• Served as a submarine engineer and was in line to be one of the very first nuclear engineers in the Navy, at that(though he had to quit to run the family peanut farm before he finished). As a result, while most modern presidents (Ford, Reagan and Bush I) have had aircraft carriers named after them, Carter got himself a submarine.
  • Colonel Harland David Sanders may very well be the literal Southern Fried Genius. Along with his "secret recipe", his use of pressure frying to cook chicken more quickly and crisply as opposed to pan frying it are one of the reasons why his KFC restaurant chain was so successful.
  • Quite a few of the United States' Founding Fathers were from Virginia.
    • The Founding Fathers' genius embraced such diverse disciplines as clockmaking, gunsmithing, architecture, legal drafting, theology and wine appreciation... and that was just Thomas Jefferson. No wonder that when John F. Kennedy hosted a gathering of Nobel Prize winners, he said, "I think this is the most extraordinary collection of talent, of human knowledge that has ever been gathered together at the White House, with the possible exception of when Thomas Jefferson dined alone."
  • Robert E. Lee was a professor at West Point before the American Civil War and went on to become President of what is now Washington and Lee College after.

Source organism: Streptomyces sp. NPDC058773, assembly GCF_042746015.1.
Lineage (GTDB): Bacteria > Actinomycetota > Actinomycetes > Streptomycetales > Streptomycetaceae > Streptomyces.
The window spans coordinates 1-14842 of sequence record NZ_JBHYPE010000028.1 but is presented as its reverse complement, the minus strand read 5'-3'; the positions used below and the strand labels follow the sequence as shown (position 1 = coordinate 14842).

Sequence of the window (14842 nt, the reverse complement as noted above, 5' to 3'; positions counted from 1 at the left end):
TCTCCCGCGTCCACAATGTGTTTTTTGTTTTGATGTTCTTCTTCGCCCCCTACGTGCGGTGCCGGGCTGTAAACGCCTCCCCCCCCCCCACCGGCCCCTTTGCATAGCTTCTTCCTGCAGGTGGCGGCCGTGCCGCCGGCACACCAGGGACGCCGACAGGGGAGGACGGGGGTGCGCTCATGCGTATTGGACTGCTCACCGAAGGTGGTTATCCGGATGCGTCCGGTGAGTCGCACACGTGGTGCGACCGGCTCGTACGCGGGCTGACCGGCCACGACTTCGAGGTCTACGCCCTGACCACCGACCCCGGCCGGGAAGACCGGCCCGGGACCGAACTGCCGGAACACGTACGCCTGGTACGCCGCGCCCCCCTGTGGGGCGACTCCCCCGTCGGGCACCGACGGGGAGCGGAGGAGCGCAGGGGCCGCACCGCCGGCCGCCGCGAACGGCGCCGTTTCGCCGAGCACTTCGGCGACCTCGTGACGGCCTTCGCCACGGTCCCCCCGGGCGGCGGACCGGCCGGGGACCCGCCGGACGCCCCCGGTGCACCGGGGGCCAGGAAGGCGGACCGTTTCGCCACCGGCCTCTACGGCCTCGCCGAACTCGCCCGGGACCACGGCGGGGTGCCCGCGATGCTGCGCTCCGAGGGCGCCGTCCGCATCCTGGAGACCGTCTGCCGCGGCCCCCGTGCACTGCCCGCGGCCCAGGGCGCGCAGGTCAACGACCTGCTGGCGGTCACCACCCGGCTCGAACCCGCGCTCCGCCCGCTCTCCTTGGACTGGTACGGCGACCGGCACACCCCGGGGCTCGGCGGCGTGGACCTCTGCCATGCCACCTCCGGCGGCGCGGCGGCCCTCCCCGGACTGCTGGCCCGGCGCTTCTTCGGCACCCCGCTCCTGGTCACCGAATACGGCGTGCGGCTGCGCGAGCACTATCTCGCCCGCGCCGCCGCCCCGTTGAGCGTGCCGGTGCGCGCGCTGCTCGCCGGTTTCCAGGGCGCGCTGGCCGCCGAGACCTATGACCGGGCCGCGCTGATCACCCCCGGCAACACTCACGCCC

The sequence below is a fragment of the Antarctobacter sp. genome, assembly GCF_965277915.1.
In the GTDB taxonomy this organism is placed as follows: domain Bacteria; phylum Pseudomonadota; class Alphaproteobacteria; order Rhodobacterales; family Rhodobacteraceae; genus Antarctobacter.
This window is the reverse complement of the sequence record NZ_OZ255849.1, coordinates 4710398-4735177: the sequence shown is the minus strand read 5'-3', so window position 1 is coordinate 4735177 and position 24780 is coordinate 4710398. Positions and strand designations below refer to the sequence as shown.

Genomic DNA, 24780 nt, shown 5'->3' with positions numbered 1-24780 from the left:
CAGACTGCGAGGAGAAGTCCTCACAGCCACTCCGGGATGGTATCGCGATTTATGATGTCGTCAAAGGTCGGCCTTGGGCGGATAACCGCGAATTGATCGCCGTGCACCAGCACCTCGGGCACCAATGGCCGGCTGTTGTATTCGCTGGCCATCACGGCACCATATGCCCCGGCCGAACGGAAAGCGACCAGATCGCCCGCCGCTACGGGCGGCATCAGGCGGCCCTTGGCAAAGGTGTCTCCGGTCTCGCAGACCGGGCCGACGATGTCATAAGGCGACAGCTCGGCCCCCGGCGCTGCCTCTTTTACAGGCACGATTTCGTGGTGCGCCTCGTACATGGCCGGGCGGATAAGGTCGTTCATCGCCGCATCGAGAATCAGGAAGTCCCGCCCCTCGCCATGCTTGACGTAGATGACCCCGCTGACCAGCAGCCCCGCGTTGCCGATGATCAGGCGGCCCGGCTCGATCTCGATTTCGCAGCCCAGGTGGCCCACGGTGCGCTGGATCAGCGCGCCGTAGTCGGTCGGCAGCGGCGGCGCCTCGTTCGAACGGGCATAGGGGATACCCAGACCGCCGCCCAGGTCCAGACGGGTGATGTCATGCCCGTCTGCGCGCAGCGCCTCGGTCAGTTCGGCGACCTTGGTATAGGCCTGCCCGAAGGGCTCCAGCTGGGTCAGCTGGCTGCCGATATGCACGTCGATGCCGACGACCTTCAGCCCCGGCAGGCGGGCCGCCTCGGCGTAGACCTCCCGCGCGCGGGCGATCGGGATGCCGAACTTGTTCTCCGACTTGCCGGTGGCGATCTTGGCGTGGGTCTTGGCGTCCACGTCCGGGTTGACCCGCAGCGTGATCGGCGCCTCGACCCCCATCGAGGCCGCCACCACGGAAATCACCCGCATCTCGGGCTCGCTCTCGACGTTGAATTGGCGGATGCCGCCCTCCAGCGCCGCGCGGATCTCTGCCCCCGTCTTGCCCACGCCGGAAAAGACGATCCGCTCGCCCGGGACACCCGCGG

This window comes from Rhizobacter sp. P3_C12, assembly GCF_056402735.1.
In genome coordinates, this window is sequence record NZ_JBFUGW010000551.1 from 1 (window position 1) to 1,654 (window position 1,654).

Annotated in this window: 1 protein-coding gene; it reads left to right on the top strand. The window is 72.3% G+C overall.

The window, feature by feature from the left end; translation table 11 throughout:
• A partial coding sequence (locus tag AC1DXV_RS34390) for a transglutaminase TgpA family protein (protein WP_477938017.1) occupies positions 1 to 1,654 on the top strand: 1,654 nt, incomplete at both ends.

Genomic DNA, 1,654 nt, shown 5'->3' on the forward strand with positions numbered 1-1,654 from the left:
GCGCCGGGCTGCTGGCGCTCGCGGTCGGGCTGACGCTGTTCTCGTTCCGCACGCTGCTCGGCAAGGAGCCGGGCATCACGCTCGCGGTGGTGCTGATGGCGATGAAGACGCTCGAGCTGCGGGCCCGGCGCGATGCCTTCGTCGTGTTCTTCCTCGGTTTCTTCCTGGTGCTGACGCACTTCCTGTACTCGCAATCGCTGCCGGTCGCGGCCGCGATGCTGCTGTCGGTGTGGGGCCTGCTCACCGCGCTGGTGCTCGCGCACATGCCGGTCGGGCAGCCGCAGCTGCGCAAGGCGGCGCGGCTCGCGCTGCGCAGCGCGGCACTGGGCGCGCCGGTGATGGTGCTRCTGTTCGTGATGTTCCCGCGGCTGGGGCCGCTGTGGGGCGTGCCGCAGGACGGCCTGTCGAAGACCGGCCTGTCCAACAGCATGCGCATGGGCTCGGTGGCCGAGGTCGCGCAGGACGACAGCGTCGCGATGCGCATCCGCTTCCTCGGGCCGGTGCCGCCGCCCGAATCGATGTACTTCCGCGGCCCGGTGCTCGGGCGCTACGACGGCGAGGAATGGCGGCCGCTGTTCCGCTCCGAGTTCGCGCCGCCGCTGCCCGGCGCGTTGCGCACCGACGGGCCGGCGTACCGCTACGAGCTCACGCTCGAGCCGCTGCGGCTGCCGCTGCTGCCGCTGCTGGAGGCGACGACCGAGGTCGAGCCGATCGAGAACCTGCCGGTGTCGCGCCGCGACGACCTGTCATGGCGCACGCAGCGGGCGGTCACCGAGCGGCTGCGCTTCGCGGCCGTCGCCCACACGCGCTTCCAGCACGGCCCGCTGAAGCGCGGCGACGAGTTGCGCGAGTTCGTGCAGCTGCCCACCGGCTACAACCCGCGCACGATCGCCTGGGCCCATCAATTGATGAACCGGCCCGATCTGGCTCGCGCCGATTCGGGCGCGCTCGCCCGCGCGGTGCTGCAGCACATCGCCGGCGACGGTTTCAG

• Let's not forget about Leland, Mississippi's favorite son, Jim Henson.
  • The Southern Agrarians, a socio-politio-literary movement that began at Vanderbilt University in Nashville, Tennessee in the 1930s. Especially notable in that they started writing specifically to counteract the "idiotic redneck" stereotype which was, if anything, even more prevalent than it is now.
  • Mark Twain anyone?
  • Kris Kristofferson: country and western/folk singer and songwriter. Also Rhodes Scholar, summa cum laude BA in Literature, B Phil English Literature, military helicopter pilot and was offered the position of Professor of English Literature at West Point.
  • Edward Osbourne (E.O.) Wilson, a biologist and Pulitzer Prize winner who is known as the father of sociobiology and probably most famous for his 1990 reference encyclopedia The Ants, hails from Alabama.
  • In general, the South includes a lot of fine educational institutions, including Vanderbilt, Rice and Georgia Tech, among others.